While most offshore wind farms are located close to the coast, an ambitious plan by a Dutch energy firm involves the creation of what would be the world's biggest wind farm featuring a central man-made island as the power hub.
Dutch-controlled TenneT says the hub could be located in the North Sea and provide power to not only the Netherlands, but also the U.K., Norway, Denmark, Germany, and Belgium.
All of these countries are roughly the same distance from the proposed site, Dogger Bank, a vast sandbank about 160 miles north-west of the Netherlands and 60 miles off the east coast of England.
The power hub on the 2.3-square-mile artificial island would be surrounded by numerous wind turbines capable of providing power, via long-distance cables, to each of the countries.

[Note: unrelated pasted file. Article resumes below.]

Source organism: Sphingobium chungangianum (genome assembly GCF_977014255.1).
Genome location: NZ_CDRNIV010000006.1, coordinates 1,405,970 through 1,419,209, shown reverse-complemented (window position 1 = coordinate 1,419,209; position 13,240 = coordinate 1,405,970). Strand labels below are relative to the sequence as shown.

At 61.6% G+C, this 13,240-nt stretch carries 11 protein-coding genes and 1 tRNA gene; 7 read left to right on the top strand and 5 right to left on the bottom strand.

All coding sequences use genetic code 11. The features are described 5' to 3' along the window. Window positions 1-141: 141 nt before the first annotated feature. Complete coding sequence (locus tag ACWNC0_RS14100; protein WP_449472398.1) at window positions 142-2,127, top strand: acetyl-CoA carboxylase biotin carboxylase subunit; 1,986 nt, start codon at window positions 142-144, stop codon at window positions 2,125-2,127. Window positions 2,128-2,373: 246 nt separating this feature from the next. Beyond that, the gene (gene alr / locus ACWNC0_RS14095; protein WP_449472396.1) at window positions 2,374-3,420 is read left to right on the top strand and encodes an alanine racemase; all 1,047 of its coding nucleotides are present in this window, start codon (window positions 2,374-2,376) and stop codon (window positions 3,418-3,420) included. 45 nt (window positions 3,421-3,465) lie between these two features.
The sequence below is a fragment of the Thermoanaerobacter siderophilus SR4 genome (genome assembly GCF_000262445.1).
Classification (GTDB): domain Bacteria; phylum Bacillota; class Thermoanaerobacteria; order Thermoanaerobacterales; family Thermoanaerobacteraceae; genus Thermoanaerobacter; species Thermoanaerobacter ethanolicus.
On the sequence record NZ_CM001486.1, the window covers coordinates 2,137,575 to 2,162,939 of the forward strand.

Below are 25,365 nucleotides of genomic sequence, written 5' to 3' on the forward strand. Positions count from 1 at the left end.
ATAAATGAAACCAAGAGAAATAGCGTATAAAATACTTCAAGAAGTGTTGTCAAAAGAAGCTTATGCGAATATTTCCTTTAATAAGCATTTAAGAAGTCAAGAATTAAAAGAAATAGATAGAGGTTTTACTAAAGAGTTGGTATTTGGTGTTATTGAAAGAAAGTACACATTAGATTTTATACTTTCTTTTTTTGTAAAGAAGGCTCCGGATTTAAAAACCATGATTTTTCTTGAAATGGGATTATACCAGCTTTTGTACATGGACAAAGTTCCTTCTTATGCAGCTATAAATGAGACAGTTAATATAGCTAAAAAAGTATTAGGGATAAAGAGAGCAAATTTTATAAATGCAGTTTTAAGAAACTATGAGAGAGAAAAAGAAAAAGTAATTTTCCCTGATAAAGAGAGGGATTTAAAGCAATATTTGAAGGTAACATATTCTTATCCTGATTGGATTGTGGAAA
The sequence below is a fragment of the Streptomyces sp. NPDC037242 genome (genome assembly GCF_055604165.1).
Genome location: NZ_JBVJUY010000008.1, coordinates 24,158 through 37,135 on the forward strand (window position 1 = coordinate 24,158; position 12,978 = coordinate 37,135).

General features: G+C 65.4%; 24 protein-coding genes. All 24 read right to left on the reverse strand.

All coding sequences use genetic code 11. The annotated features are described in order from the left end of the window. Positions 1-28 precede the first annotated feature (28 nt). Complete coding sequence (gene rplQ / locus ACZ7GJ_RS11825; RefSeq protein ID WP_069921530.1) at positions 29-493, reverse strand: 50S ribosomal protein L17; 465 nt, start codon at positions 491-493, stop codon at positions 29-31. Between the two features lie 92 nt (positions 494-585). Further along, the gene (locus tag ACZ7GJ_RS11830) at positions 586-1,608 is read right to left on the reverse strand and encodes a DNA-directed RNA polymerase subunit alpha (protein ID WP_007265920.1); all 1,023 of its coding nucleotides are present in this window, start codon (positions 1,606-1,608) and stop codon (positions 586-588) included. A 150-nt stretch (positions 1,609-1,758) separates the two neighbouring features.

As noted by the Guardian, TenneT claims its plan could lead to savings of billions of dollars over conventional wind farms and international power cables.
Offshore wind farms produce alternating current that suffers loss when sent over long distances, so the hub would convert it to more efficient direct current before sending it to nearby nations via more affordable cables. It would then be converted back to alternating current for delivery to homes and businesses.
TenneT is planning to produce a more detailed proposal this year, and said that if construction went ahead, the earliest it could be operational is 2027.
But the bold project faces plenty of hurdles, including securing both cooperation and funding from other energy companies in Europe.
If they can work together to make it happen, the wind farm could have a capacity of 30GW — more than double the total installed offshore wind power across all of Europe today.
With opposition from those living close to proposed wind farms a constant obstacle to their construction, it's little surprise that energy firms are beginning to look at sites further offshore.
Rob van der Hage, manager of TenneT’s offshore wind grid development program, told the Guardian that "onshore wind is hampered by local opposition and nearshore is nearly full," adding that it was therefore logical to look at the idea of placing wind farms farther away from land.